For additional ideas on how to talk to someone in need of help, click here to read one of WISE’s previous posts.
We urge adults to be aware of and prepared to process13RWwith the young people in their lives. This TV show will impact our communities and systems, but, armed with awareness and resources, we have the ability to influence what that impact will be.
In response to requests for additional resources following 13RW, Netflix also created many additional resources and tools including a website, found here, for those who may be facing mental health challenges. On the website, one can find a list of advocacy organizations that provide additional services and support as well as the13RWdiscussion guide mentioned above.
Since 13RW’s release, other organizations are also more prepared to handle these issues too. Additional resources include:
- The 13 Reasons Why Toolkit created by the Suicide Awareness Voices of Education. This toolkit “provides practical guidance and reliable resources… related to the content of the series” in an effort to “develop tools to help encourage positive responses” to 13RW. Click here to find PDFs for clinicians, educators, media, parents, and youth which provide information on how to identify and help youth who may be affected by the show.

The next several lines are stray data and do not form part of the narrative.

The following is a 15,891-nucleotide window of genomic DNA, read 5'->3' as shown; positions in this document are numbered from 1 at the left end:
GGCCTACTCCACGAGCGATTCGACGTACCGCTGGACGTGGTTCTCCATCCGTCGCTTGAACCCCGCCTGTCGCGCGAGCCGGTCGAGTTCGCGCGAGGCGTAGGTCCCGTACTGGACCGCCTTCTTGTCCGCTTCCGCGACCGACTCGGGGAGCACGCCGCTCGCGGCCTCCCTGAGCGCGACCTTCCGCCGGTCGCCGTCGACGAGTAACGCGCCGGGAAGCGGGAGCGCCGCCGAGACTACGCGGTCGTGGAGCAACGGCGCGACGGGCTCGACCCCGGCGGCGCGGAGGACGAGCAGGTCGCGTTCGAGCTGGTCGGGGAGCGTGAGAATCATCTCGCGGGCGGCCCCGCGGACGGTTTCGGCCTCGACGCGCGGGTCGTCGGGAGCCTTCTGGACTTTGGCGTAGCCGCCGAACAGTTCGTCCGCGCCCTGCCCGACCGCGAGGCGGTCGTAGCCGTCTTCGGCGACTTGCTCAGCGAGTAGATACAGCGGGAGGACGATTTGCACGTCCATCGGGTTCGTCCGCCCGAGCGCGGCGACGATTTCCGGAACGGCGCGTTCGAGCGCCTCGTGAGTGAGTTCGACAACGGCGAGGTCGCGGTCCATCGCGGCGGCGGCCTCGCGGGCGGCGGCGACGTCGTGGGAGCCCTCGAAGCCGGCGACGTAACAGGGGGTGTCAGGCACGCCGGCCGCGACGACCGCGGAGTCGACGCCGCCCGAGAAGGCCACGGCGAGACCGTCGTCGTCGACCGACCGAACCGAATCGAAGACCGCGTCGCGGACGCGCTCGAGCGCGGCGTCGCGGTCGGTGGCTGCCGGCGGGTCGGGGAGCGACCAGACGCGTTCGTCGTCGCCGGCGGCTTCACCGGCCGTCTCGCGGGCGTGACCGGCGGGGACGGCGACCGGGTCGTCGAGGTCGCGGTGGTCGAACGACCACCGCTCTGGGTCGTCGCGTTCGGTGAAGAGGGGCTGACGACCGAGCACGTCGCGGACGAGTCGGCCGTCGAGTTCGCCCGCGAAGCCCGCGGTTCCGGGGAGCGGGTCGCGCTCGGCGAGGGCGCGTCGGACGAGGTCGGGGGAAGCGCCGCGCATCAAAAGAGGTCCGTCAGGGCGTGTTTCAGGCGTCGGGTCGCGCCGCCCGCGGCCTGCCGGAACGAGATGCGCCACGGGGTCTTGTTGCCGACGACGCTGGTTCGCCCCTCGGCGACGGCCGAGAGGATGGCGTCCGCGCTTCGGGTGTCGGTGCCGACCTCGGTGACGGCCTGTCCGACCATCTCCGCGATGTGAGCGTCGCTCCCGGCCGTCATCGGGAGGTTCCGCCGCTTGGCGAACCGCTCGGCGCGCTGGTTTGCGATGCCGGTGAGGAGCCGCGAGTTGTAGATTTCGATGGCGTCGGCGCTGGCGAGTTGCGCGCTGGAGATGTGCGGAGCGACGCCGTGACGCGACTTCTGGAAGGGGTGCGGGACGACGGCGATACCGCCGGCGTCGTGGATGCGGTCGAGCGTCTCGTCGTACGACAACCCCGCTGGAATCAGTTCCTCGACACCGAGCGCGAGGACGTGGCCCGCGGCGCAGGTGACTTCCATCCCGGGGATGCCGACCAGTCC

- Common Q & A’s by The Suicide Prevention Resource Center, or SPRC. These questions, asked by community leaders, media, parents, and schools provide resources to help discuss 13RW and access suicide risk and prevention in youth. Find it here.
- A Facebook Webinar by The American School Counselor Association, or ASCA. This provides preparation for13RW season 2. Find it here.
- A 1-Pager for school staff and parents by the ASCA. This includes training to recognize the warning signs of suicide, as well as what to know about the issues raised in 13RW. Find it here.
- A13RW Resource Collection by the ASCA. This includes the resources from above and a list of additional resources. Find it here.